origin of dog domestication

origin of dog domestication

it seems certain that the wolf was the first animal domesticated by man, and this from the
tardiglacial, between 16,000 and 10,000 BC archaeological evidence has been found in
israel, siberia, central, and western Europe (for a recent review, see line 2006).
genetic data (savolainen et al. 2002) confirm this seniority and underline the importance of asian contributions to the genetic diversity of current dogs, but without convince of a single origin: it is likely that the domestication of the wolf was made in many parts of the old world and at different times. she was first, the fact of hunter-gatherers and, if it has undoubtedly changed some of their behavior (including hunting strategies), it has not significantly changed their lifestyle.

On the contrary, the domestications of animals that occurred during the temperate period that succeeded the tardiglacial, the holocene, from about 9200 BC, participated in an important mutation in the history of humanity, neolithization. In the current state of the in our knowledge, the oldest Holocene domestications are those of pigs and goats, of sheep and oxen, recorded in the Near East during the 9th millennium BC. It is also probably at this time, if not slightly earlier, but for
different reasons, that tamed cats have appeared in some villages near eastern countries.

Without going into details that we will come back to later, it should be stated at the outset that there are many indications that there are several places of domestication for the five species which have just been mentioned, as well as for those which have been mentioned since. For example, the
cattle were probably domesticated in eastern anatolia, the lower indus valley and maybe also in africa have recently suggested at least five domestication outbreaks for pigs, spread across south asia.

Southeast to Italy. One of the challenges of current research is to identify, locate and date the different domestication events for each species, to compare the conditions of these multiple domestications and to clarify any links they may have had among themselves, in order to contribute in this way to the knowledge of the transfer of know-how between cultures remote.

The domestication of llama and alpaca in northeastern south america (chile, peru,
bolivia, argentina) around 5000 BC, then that of the Barbary duck and the guinea pig in the same region in the second millennium BC show that, during the first part of the holocene, the domestication of animals from the annuity appeared independently in several parts of the world. even in america he doesn't there is little doubt that the domestications just mentioned did not inspire, even indirectly, that of turkey, which occurred in southern north america in the early days of the centuries of our era.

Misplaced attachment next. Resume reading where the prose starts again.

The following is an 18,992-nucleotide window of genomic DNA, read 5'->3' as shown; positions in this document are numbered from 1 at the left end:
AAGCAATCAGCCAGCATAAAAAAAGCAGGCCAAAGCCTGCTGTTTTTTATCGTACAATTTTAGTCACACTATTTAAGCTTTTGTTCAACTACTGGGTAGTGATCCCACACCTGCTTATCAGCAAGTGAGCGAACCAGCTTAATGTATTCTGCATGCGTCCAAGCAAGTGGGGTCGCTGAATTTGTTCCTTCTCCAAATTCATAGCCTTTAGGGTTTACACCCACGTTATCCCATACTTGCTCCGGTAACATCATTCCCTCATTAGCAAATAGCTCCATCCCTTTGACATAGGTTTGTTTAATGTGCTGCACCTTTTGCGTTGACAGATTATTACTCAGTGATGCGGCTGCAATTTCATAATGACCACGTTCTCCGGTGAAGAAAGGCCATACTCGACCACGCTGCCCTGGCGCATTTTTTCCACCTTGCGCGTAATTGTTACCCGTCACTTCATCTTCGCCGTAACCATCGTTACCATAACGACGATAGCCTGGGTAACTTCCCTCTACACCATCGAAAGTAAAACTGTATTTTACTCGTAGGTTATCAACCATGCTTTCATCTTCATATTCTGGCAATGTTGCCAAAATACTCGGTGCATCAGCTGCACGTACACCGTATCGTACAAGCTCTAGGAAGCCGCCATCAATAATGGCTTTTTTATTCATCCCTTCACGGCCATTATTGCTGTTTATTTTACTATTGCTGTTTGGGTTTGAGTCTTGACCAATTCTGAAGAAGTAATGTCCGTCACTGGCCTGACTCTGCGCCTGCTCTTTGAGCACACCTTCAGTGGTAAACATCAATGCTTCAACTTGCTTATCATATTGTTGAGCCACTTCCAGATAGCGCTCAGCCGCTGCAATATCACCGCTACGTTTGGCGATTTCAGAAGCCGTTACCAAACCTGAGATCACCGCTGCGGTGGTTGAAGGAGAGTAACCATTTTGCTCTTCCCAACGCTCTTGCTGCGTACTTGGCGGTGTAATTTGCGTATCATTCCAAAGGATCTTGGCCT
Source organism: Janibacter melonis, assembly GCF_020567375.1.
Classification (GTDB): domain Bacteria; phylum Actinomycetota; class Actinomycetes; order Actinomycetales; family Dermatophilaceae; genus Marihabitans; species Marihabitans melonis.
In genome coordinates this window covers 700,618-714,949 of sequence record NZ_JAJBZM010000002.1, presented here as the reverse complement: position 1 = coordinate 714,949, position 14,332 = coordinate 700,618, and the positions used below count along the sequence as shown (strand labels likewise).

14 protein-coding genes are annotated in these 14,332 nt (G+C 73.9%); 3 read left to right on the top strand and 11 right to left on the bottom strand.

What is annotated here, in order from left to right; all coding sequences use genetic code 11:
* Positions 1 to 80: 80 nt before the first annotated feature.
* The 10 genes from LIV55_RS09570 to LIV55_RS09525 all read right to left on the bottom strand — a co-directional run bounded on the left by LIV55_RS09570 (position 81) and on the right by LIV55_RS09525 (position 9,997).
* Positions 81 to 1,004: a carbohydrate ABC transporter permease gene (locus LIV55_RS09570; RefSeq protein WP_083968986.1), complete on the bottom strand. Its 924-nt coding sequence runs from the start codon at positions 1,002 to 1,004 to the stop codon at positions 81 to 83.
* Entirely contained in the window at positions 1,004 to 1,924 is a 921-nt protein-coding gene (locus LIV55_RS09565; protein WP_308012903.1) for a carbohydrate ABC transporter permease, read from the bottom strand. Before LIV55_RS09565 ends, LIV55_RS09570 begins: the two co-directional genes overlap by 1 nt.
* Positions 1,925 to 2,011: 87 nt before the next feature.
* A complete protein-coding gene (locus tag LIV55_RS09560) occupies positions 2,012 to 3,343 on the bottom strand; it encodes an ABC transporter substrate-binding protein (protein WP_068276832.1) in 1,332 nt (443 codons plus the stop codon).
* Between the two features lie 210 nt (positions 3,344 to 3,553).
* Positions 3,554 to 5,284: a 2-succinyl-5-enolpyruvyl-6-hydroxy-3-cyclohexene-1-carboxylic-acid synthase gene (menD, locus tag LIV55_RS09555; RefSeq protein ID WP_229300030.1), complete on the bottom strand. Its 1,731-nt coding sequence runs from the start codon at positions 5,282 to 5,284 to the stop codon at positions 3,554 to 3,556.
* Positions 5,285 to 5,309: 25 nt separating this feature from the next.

Let's go back to the old world where chicken domestication, in southeast asia and china in the
around the 5th millennium, then those of the buffalo, camel, horse, and donkey in the 5th-4th centuries millennia in different parts of asia, highlight the diversity of socio-economic situations of the societies that made these changes: some were sedentary, agricultural and urban,
other pastoralists and nomads. the domestication of the rabbit was the result, in the late middle ages age, a long process of appropriation engaged in the ancient leprosaria or from above middle Ages and accentuated in feudal garrisons where the animal was the object of a real "hunter-gatherer" (Callou 2003).

From this brief summary, it emerges that, on the scale of human history, domestication
an animal is a very recent
phenomenon, essentially centered on the Holocene period. we may think that the relative climatic stability of the latter has provided a favorable framework for the development of the societies that have practiced these domestications or for the development of the new neolithic way of life itself. but we can no longer support, as through the that the last cold of the tardiglacial or the warming of the Holocene was determining factors in domestication.

the great diversity of environmental, techno-economic and socio-cultural situations in which animal domestications occurred throughout the holocene suggests a multifactorial determinism that does not lend itself to generalization. 

certainly, domestication is always a mutually beneficial relationship between a human group and an animal subpopulation, the former controlling at least in part the reproduction of the latter. but each domestication is a particular event, the result, at a given moment, of balanced complex of the techno-economic and symbolic relationships that link a given population from a given animal species to a given human society.

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